Armenia 1998

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Yearbook 1998

Armenia. The conflict surrounding the Armenian enclave of Nagorno-Karabakh in Azerbaijan in February forced Armenian President Levon Ter-Petrosian to resign. He wanted to end an economic boycott against Armenia from the oil-rich Azerbaijan and its allied Turkey. Therefore, he sought a negotiation solution around Nagorno-Karabakh and was prepared for territorial concessions to reach his goal.

However, such a compromise was inconceivable for the government, the National Assembly and large sections of the population. Demonstrations were conducted against Ter-Petrosian and the criticism was led by Prime Minister Robert Kotjarjan. This was elected in March as new president. However, observers from the European Security Organization OSCE reported on the irregularities in the election.

According to Countryaah, the capital of Armenia is Yerevan. Kotjarjan was formerly Nagorno-Karabakh’s president and led the enclave’s outbreak of war against Azerbaijan. Despite its hard line in the conflict, Kotjarjan, as newly appointed president, promised to continue the peace talks led by the OSCE. This happened at a meeting in Moscow with Azerbaijan President Gejdar Alijev. In April, Kotjarjan appointed former finance minister Armen Darbinjan as new prime minister. He advocates rapid privatization and extensive economic reform.

Darbinjan visited Azerbaijan in September, the first visit of its kind since the war. However, no progress was made in the peace talks.

December

Azerbaijani soldiers are suspected of war crimes

13th of December

The ceasefire from 9 November is broken. Azerbaijan reports that four Azeri soldiers have lost their lives, while Armenia reports some injured. The next day, it emerges that two soldiers from Azerbaijan have legal recourse to wait in their home country for mutilating the bodies of Armenian soldiers during the autumn war over Nagorno-Karabakh. The two filmed their actions and posted the films on social media. Two other soldiers are said to have desecrated Armenian tombstones.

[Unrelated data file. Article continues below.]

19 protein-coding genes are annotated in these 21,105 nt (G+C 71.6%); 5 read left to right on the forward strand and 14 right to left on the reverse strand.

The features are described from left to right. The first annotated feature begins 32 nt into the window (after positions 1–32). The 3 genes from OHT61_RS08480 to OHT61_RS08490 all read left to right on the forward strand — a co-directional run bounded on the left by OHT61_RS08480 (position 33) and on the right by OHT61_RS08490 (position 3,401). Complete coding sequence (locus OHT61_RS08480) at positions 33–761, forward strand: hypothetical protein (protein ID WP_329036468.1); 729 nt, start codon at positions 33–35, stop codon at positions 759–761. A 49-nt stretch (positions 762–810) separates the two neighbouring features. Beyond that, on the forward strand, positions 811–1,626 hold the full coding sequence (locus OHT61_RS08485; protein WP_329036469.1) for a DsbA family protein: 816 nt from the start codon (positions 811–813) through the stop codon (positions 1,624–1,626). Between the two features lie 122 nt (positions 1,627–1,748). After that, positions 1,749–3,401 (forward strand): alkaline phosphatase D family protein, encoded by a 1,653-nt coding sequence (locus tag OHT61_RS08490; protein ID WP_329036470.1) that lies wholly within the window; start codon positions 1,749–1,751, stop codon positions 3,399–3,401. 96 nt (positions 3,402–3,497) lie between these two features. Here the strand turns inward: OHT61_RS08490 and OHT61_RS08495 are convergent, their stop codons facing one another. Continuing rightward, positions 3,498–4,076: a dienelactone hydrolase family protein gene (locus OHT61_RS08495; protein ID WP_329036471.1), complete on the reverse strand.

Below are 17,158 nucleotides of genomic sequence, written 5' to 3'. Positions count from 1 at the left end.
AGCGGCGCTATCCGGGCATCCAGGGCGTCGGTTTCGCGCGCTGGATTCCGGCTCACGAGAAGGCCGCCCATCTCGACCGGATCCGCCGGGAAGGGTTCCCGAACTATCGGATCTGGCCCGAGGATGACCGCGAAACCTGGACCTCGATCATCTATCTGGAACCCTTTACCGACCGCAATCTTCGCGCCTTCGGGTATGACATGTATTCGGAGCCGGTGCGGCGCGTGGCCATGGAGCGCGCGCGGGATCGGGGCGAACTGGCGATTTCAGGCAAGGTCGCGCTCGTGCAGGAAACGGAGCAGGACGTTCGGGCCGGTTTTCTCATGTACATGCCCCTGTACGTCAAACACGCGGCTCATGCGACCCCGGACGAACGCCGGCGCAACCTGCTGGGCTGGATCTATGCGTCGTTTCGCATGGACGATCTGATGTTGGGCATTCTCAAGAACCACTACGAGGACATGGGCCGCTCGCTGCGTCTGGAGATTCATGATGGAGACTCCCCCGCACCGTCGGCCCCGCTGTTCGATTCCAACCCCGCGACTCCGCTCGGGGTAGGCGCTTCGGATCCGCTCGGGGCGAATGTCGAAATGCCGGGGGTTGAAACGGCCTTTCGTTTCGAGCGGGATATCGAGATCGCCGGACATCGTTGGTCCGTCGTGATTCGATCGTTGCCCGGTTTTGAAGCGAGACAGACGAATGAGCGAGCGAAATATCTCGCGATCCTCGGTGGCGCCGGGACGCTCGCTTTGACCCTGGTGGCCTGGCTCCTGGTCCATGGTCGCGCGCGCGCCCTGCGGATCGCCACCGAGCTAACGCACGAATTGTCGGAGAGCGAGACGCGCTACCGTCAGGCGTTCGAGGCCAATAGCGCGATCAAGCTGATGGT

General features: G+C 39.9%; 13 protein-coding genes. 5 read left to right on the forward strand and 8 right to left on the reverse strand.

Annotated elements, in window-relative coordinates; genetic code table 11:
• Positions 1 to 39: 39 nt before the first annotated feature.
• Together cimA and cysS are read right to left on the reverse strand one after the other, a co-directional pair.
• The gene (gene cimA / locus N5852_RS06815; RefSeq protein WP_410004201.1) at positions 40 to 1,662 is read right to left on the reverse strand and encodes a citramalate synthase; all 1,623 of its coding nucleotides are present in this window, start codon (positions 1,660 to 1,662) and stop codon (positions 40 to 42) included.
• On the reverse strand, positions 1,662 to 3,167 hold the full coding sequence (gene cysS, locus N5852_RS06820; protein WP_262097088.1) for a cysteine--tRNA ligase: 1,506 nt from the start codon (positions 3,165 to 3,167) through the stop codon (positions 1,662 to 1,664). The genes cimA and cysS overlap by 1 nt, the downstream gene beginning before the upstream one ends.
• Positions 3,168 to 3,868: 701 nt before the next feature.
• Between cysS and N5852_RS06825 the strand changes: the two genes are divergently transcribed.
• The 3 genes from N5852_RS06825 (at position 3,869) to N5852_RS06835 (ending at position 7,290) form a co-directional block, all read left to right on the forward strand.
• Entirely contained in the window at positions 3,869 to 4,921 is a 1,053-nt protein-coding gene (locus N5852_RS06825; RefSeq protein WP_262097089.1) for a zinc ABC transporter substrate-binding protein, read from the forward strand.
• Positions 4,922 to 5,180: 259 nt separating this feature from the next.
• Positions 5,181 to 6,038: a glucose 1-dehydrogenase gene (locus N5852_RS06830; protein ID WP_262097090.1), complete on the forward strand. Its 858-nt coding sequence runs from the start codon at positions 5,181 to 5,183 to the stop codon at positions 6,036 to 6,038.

Azerbaijan celebrates victory in war

December 10th

Turkish President Recep Tayyip Erdogan is taking part in Azerbaijan’s celebration of the victory over Armenia in the recent Nagorno-Karabakh war. In a military parade held in Baku, drones of Turkish manufacture are among the equipment on display. On the same day, Amnesty International calls on both Azerbaijan and Armenia to investigate allegations of war crimes; such accusations are leveled against both sides.

Almost 5,500 died in the autumn war

December 3rd

Azerbaijan publishes for the first time an indication of how many lives were claimed in the autumn war over Nagorno-Karabakh: 2,783 soldiers have been found dead and another 100 missing. Armenia has previously stated its military losses at 2,425. This means that more than 5,200 soldiers lost their lives. At least 143 civilian casualties are known, on both sides.

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